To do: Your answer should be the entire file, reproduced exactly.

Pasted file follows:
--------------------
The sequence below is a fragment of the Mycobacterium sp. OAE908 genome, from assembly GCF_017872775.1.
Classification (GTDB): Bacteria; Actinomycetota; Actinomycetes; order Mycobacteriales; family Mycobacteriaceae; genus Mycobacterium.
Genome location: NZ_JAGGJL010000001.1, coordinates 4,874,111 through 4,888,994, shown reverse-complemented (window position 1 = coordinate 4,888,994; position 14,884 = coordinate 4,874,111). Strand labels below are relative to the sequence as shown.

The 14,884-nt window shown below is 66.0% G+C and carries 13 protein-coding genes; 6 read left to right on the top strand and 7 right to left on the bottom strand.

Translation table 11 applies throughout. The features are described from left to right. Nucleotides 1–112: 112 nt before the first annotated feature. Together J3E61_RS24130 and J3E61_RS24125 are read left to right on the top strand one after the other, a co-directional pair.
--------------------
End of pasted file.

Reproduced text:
The sequence below is a fragment of the Mycobacterium sp. OAE908 genome, from assembly GCF_017872775.1.
Classification (GTDB): Bacteria; Actinomycetota; Actinomycetes; order Mycobacteriales; family Mycobacteriaceae; genus Mycobacterium.
Genome location: NZ_JAGGJL010000001.1, coordinates 4,874,111 through 4,888,994, shown reverse-complemented (window position 1 = coordinate 4,888,994; position 14,884 = coordinate 4,874,111). Strand labels below are relative to the sequence as shown.

The 14,884-nt window shown below is 66.0% G+C and carries 13 protein-coding genes; 6 read left to right on the top strand and 7 right to left on the bottom strand.

Translation table 11 applies throughout. The features are described from left to right. Nucleotides 1–112: 112 nt before the first annotated feature. Together J3E61_RS24130 and J3E61_RS24125 are read left to right on the top strand one after the other, a co-directional pair.